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CINEMA Death’s dominion Biutiful


DIRECTOR: ALEJANDRO GONZALEZ IÑÁRRITU


Hereafter DIRECTOR: CLINT EASTWOOD C


an there be a virtuoso film about dying? After the quiet contemplation of mortality


in the recent Of Gods and Men come two films by well-known directors that attempt grapple not just with death but with what may come after.


Biutiful, by the Mexican director Alejandro


Gonzalez Iñárritu, is set in Barcelona but the city here is not the sun-dappled metropolis of holiday posters. The central character, Uxbal (Javier Bardem), is a go-between for disparate groups. He manages gangs of illegal immigrant street traders from Africa and he supplies Chinese labour to construction sites. He is also psychic and he sees the deceased, as they watch their own corpses, and when they communicate with him he relates what they say to their grieving relatives –for money. As the film opens, Uxbal is forced to some personal reckoning. He is himself seriously ill, maybe even facing death. He fears failing his two young children and an estranged wife (Maricel Alvarez in a luminous performance) who suffers from a bipolar disorder. The film has various kinds of hell. Unlike Iñárritu’s previous films – Amores Perros, 21 Grams and Babel – it confines itself to one narrative, albeit with supernatural episodes. Like those films, Biutiful was shot by cinema - tographer Rodrigo Prieto. It is, as the title implies, stunning to look at although the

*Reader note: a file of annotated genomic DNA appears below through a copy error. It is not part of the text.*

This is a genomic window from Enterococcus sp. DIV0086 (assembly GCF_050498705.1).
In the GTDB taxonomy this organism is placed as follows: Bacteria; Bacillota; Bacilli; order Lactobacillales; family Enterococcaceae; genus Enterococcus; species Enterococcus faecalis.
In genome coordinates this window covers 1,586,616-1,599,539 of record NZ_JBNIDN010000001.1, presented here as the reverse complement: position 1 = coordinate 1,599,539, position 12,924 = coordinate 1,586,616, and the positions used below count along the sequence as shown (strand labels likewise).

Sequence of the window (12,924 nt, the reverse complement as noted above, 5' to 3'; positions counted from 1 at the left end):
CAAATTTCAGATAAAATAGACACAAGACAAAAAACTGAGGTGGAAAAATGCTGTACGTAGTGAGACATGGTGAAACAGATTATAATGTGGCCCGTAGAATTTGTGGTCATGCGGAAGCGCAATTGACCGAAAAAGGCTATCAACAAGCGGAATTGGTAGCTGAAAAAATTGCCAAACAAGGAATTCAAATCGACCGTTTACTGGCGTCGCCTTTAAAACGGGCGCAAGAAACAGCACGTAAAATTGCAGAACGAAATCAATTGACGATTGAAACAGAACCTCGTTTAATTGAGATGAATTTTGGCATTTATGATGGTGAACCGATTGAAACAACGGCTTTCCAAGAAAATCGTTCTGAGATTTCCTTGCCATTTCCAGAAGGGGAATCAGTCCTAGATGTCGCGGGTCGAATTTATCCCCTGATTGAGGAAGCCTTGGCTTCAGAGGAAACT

was a Franco-German affair from 1964, directed by Jean Sacha, with an Austrian front-man (Robert Hoffmann) whose dubbed version – this one inferred from some of the curious pronunciations – was pitched at the Western end of the transatlantic market. There were fascinating continuities: Henry Deutschmeister, its producer, had worked on the last Laurel and Hardy film, Atoll K (1951), also known as Robinson Crusoeland. Filmed in the Canaries, in somewhat


Spartan conditions (“Did you live the life?” we heard Hoffmann being asked in the 1990s. “Oh yes, absolutely … There was a little hut where we got fried rice”), the production involved one major last-minute change of plan.


Robert Mellin and Gian-Piero Reverberi’s sumptuous score, acclaimed by the resident musicologist for its harmonising of late-eigh- teenth-century maritime and 1960s sound effects, was composed in a week, after the producers reckoned the original music too Gallic for Anglo-American ears. Reverberi almost forgot its existence until, attending a


scenes are often of extreme poverty and degra- dation. This can have an unsettling effect as if the director were luxuriating in the misery although his intention is clearly to re veal in detail the life of a city beneath the bourgeois veneer.


Bardem is on screen in al most every scene and with remarkable intensity conveys Ux - bal’s guilt and pain – emotional and physi cal, accompanied by gruesome medical symptoms. Aside from a few domestic scenes, it is a film of unrelenting sorrow. Iñárritu says his pur- pose was on the one hand to illuminate the plight of immigrants from China or Africa or even other parts of Spain who coalesce in Barcelona and on the other to reflect on life and its inevitable loss. Modern society, he believes, suffers from “profound thanatopho- bia”. Uxbal finds some resolution as he proceeds on his journey and if the film never seems quite to rise to the grandeur of its framework, perhaps that was impossible. Iñárritu set him-